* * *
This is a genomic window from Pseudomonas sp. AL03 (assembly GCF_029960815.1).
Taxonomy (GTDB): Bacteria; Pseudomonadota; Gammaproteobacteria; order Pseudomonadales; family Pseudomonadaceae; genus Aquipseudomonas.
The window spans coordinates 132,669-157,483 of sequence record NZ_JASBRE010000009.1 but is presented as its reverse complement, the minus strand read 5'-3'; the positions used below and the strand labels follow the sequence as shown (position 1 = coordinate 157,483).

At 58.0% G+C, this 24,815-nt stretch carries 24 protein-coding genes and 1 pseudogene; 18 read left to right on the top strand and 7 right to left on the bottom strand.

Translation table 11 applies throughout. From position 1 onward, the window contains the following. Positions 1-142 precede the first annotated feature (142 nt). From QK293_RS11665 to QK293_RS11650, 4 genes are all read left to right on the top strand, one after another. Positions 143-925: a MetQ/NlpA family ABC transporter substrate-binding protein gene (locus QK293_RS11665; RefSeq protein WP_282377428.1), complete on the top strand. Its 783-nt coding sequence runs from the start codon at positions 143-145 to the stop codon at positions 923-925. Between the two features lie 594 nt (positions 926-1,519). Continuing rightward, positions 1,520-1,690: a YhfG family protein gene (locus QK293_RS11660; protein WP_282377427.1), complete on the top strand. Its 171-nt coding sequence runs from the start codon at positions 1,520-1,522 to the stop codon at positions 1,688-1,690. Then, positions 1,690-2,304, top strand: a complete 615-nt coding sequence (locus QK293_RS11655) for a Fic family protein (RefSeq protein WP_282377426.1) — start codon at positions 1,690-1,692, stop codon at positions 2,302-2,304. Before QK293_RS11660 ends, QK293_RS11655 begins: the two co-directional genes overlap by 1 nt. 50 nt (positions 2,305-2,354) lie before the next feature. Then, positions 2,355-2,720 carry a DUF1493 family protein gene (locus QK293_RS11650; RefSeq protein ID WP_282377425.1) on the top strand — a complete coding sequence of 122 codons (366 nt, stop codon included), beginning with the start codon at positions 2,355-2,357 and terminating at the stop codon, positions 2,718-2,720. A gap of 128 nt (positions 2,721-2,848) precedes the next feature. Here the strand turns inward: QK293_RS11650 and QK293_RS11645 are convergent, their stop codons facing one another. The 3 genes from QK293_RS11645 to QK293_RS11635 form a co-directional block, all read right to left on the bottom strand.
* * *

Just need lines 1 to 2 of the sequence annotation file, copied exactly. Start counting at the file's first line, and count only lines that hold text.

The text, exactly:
This is a genomic window from Pseudomonas sp. AL03 (assembly GCF_029960815.1).
Taxonomy (GTDB): Bacteria; Pseudomonadota; Gammaproteobacteria; order Pseudomonadales; family Pseudomonadaceae; genus Aquipseudomonas.